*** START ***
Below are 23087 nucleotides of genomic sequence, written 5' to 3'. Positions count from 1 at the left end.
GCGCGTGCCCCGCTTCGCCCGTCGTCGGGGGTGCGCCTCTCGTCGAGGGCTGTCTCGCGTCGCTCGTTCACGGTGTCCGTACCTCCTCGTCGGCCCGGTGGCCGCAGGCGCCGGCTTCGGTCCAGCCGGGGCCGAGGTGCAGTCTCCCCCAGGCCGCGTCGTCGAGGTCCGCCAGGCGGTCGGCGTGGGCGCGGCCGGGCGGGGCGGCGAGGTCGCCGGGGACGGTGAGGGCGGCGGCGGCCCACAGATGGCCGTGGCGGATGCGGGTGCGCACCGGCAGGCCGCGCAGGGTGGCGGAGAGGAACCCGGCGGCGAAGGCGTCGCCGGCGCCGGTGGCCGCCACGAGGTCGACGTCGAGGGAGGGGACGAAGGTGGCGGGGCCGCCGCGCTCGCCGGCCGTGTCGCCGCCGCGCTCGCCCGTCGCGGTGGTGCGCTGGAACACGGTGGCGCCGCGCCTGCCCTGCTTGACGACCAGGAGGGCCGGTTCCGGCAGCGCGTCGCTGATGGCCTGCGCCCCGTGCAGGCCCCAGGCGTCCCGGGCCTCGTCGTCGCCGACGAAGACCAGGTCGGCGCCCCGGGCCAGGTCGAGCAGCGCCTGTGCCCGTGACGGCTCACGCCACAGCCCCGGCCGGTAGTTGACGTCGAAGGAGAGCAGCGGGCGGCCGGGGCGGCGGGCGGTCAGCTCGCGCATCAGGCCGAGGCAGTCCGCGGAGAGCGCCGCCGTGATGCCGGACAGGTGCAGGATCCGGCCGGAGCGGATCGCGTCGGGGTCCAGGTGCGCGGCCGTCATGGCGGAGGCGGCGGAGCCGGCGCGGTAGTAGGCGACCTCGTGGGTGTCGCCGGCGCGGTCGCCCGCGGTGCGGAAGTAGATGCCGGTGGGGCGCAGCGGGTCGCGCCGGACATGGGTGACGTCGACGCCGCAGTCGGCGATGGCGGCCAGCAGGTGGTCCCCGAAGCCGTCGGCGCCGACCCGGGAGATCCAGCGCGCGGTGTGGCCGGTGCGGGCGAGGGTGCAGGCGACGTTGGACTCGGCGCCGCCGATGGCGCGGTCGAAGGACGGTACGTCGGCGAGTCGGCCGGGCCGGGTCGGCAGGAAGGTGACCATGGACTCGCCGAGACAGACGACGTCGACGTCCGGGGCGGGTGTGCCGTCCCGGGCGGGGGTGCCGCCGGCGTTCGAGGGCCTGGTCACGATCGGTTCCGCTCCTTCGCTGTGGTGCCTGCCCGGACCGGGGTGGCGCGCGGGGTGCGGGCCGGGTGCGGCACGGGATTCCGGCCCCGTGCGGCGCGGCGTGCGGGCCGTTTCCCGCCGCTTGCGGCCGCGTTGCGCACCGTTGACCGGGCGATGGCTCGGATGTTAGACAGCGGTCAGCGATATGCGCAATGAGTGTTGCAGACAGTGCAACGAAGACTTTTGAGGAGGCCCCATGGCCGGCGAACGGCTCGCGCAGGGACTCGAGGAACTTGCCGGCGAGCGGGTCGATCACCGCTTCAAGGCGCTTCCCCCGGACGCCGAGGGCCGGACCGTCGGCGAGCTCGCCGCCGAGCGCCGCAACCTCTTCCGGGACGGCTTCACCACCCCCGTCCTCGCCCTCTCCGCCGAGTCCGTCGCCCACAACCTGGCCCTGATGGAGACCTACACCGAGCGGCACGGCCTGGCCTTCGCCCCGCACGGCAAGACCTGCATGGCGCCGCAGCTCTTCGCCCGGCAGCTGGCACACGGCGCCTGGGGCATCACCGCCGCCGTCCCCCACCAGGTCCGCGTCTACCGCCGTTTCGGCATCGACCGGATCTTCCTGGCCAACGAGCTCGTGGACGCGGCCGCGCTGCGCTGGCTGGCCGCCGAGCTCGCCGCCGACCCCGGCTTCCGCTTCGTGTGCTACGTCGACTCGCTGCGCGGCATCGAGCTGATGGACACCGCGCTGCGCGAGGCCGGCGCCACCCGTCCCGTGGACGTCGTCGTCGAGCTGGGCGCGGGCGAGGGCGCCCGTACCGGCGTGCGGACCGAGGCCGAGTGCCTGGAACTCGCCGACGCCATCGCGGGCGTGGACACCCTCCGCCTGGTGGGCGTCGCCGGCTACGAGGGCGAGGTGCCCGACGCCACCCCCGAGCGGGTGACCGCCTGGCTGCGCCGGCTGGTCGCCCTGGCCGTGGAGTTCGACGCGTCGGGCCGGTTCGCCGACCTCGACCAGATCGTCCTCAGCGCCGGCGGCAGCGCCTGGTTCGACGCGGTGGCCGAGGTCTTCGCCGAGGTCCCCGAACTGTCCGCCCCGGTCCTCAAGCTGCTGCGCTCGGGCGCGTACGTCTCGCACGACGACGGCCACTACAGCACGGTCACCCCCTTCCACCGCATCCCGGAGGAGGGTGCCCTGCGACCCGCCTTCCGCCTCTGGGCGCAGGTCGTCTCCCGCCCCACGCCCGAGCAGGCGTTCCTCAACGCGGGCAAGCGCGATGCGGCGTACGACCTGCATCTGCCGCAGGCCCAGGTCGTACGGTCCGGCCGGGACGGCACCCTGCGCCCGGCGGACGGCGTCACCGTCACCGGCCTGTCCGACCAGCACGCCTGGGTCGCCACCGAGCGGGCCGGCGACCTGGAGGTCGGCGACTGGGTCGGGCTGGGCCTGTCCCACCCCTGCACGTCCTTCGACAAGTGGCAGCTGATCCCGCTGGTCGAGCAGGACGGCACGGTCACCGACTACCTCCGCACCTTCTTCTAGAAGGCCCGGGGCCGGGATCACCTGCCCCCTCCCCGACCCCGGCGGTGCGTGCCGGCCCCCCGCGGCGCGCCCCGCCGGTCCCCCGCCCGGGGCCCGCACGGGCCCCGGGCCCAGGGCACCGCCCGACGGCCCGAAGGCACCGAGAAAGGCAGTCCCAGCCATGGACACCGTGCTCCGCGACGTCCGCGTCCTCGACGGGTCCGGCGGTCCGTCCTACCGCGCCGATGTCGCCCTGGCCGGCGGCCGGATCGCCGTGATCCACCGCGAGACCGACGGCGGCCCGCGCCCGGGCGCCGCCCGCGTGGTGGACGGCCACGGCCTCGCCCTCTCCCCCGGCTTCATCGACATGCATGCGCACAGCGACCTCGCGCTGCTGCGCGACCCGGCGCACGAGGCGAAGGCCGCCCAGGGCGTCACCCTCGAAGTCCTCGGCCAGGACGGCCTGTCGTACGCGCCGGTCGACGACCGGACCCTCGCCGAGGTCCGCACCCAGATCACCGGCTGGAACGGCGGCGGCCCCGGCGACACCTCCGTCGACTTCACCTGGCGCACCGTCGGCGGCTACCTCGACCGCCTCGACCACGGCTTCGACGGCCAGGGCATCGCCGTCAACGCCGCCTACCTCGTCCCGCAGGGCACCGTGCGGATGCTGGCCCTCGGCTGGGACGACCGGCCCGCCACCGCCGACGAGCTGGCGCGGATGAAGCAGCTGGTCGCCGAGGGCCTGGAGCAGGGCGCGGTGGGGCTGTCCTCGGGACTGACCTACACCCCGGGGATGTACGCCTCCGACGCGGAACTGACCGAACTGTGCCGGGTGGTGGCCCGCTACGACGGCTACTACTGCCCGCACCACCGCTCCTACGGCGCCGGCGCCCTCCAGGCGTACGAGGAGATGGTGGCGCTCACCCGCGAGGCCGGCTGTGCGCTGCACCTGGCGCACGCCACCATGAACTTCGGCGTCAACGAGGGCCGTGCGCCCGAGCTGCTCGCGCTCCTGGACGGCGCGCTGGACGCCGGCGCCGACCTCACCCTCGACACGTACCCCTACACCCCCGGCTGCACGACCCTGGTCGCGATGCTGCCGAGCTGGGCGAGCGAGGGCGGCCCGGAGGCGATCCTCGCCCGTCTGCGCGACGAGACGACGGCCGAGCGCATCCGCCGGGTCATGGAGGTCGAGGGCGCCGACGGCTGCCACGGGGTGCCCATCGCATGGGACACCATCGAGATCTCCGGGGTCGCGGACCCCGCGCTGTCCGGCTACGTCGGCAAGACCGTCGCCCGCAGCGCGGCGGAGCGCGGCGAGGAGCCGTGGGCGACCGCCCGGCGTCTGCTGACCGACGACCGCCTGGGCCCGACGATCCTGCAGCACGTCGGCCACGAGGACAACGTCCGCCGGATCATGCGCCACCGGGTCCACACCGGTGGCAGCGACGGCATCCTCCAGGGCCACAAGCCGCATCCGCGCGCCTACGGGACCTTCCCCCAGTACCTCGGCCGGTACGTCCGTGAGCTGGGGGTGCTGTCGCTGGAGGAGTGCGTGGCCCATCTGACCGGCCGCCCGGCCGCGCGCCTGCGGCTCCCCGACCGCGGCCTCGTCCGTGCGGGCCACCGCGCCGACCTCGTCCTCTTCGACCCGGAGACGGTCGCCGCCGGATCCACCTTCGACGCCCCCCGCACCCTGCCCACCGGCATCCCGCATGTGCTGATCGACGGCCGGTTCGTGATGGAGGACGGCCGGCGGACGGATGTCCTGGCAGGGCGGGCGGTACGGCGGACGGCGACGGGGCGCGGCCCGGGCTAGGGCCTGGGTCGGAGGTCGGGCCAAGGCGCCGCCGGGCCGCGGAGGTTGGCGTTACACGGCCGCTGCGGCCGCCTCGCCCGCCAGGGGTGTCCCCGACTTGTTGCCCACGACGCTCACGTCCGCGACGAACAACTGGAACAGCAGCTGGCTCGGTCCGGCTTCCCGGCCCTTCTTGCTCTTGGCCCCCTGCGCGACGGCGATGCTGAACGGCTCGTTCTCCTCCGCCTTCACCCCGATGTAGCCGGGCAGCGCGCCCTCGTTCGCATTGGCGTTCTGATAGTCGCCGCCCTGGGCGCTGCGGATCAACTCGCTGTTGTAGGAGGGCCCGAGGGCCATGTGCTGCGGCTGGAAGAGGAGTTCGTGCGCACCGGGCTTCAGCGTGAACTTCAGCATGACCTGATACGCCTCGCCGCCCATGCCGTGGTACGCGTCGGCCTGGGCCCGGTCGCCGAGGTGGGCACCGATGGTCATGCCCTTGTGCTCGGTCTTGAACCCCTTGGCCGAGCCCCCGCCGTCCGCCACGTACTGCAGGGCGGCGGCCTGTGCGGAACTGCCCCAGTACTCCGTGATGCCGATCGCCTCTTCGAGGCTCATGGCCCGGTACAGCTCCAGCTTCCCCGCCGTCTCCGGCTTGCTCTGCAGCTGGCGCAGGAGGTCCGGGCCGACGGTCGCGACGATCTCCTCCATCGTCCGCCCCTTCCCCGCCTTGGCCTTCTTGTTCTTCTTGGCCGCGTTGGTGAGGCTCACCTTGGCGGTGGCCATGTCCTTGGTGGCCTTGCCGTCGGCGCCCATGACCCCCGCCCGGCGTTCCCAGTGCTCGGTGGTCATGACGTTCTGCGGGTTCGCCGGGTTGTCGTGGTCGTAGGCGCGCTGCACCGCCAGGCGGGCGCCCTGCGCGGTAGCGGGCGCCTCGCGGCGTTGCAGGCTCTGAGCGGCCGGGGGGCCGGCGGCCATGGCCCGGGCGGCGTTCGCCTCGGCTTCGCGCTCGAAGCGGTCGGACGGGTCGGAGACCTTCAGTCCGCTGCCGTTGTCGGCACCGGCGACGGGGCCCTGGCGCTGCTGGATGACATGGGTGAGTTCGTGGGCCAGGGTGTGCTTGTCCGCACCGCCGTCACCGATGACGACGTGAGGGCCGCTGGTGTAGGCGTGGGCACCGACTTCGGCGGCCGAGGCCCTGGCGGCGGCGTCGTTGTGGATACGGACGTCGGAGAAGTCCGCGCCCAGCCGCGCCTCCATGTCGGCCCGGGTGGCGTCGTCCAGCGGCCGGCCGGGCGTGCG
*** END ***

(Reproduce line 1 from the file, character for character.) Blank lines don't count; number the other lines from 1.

Below are 23087 nucleotides of genomic sequence, written 5' to 3'. Positions count from 1 at the left end.